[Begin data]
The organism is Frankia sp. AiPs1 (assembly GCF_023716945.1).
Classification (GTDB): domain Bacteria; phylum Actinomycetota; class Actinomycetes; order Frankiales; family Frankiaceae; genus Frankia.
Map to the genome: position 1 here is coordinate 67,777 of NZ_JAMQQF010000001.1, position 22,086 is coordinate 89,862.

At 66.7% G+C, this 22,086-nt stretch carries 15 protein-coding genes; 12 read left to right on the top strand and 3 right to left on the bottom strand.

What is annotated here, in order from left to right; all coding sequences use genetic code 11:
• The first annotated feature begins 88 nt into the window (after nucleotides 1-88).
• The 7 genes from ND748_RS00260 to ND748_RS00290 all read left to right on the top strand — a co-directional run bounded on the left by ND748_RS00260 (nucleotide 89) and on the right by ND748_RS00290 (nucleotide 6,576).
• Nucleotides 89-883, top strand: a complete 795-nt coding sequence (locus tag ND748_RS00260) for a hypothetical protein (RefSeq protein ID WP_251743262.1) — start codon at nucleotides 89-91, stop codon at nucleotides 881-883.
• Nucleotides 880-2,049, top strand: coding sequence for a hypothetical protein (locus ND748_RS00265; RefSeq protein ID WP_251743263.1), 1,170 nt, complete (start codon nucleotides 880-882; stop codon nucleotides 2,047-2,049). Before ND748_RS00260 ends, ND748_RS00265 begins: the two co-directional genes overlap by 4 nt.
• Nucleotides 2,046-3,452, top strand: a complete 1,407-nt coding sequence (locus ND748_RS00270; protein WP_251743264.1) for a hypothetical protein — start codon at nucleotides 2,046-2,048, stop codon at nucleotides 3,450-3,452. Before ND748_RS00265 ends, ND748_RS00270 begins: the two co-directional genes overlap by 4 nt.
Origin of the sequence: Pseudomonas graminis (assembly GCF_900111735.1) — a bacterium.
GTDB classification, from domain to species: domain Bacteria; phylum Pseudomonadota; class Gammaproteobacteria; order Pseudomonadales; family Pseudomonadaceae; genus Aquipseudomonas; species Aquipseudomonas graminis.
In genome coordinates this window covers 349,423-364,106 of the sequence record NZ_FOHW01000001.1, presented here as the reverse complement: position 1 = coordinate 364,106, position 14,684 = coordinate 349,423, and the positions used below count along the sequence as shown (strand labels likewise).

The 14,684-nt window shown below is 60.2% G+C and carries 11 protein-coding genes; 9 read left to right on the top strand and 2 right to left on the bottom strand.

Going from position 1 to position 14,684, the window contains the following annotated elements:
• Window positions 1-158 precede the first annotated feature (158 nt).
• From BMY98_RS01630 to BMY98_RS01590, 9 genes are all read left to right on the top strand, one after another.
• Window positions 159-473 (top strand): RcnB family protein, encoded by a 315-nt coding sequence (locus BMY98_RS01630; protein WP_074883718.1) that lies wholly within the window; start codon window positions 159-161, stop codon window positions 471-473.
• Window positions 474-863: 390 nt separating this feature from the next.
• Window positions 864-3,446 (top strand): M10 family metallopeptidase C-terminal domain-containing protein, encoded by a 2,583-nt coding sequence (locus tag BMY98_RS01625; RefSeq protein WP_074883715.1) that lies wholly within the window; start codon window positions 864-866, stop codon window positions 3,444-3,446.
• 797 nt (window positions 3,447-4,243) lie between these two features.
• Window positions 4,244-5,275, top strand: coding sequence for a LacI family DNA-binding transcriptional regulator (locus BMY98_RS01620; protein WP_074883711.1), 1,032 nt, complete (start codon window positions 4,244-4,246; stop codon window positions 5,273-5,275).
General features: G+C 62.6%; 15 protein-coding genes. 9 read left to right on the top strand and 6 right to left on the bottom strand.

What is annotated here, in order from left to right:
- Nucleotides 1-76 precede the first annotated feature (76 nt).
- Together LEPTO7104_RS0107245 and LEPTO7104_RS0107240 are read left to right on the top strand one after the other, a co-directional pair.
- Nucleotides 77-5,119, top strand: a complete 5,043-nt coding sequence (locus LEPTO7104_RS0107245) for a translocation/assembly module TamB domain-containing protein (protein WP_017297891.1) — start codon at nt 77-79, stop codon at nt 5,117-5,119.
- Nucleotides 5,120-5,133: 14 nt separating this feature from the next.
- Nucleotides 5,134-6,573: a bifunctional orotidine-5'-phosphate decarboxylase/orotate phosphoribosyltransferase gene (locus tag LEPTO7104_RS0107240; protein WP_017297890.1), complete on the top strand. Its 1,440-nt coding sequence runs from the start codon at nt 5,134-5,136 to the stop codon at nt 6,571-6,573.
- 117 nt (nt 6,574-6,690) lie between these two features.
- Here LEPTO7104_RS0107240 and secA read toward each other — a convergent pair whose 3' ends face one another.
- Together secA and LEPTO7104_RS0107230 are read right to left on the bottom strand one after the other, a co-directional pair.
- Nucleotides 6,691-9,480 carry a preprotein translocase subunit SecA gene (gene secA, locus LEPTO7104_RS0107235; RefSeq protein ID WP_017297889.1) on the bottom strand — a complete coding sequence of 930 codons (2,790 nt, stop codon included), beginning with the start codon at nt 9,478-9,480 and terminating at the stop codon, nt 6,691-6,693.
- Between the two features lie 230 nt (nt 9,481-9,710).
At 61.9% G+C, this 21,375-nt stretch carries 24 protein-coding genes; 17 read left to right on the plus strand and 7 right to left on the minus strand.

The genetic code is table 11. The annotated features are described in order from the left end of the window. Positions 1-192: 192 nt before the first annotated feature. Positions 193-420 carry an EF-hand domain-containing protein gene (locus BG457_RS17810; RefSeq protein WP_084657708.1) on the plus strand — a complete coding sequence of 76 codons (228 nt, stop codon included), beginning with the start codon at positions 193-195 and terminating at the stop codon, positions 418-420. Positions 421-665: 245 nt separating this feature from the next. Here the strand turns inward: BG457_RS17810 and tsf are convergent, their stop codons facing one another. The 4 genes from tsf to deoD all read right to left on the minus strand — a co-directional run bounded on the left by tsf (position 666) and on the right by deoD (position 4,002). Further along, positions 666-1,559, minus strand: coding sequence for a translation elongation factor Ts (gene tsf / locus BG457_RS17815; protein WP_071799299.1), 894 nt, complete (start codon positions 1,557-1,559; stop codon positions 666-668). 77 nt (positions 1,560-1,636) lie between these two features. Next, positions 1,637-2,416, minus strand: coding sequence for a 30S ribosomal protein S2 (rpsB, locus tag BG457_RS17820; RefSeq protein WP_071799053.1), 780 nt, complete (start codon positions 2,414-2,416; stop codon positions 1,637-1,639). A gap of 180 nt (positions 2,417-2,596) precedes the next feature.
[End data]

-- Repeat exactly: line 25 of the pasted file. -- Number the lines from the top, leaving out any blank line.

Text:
- Nucleotides 1-76 precede the first annotated feature (76 nt).